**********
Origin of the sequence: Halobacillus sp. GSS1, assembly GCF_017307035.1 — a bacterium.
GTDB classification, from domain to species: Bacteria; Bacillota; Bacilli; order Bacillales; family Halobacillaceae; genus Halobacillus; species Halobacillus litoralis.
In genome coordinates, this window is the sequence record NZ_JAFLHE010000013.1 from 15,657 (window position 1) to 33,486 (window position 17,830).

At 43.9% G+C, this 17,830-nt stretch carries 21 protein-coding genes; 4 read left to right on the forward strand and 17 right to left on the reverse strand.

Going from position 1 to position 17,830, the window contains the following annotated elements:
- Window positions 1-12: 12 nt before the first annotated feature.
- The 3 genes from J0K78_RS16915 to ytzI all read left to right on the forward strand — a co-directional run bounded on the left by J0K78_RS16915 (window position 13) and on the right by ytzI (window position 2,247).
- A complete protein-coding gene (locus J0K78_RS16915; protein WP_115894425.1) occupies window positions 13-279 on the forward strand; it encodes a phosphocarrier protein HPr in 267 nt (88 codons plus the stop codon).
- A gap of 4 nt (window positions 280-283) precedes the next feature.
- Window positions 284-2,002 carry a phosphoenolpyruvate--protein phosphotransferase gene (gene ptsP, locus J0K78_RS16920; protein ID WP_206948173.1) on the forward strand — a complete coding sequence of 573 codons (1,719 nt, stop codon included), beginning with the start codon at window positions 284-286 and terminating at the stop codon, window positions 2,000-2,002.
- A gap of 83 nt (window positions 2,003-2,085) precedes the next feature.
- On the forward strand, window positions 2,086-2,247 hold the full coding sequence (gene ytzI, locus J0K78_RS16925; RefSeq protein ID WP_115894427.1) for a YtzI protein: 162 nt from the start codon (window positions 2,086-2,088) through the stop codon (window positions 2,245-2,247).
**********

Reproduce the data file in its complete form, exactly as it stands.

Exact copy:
Origin of the sequence: Halobacillus sp. GSS1, assembly GCF_017307035.1 — a bacterium.
GTDB classification, from domain to species: Bacteria; Bacillota; Bacilli; order Bacillales; family Halobacillaceae; genus Halobacillus; species Halobacillus litoralis.
In genome coordinates, this window is the sequence record NZ_JAFLHE010000013.1 from 15,657 (window position 1) to 33,486 (window position 17,830).

At 43.9% G+C, this 17,830-nt stretch carries 21 protein-coding genes; 4 read left to right on the forward strand and 17 right to left on the reverse strand.

Going from position 1 to position 17,830, the window contains the following annotated elements:
- Window positions 1-12: 12 nt before the first annotated feature.
- The 3 genes from J0K78_RS16915 to ytzI all read left to right on the forward strand — a co-directional run bounded on the left by J0K78_RS16915 (window position 13) and on the right by ytzI (window position 2,247).
- A complete protein-coding gene (locus J0K78_RS16915; protein WP_115894425.1) occupies window positions 13-279 on the forward strand; it encodes a phosphocarrier protein HPr in 267 nt (88 codons plus the stop codon).
- A gap of 4 nt (window positions 280-283) precedes the next feature.
- Window positions 284-2,002 carry a phosphoenolpyruvate--protein phosphotransferase gene (gene ptsP, locus J0K78_RS16920; protein ID WP_206948173.1) on the forward strand — a complete coding sequence of 573 codons (1,719 nt, stop codon included), beginning with the start codon at window positions 284-286 and terminating at the stop codon, window positions 2,000-2,002.
- A gap of 83 nt (window positions 2,003-2,085) precedes the next feature.
- On the forward strand, window positions 2,086-2,247 hold the full coding sequence (gene ytzI, locus J0K78_RS16925; RefSeq protein ID WP_115894427.1) for a YtzI protein: 162 nt from the start codon (window positions 2,086-2,088) through the stop codon (window positions 2,245-2,247).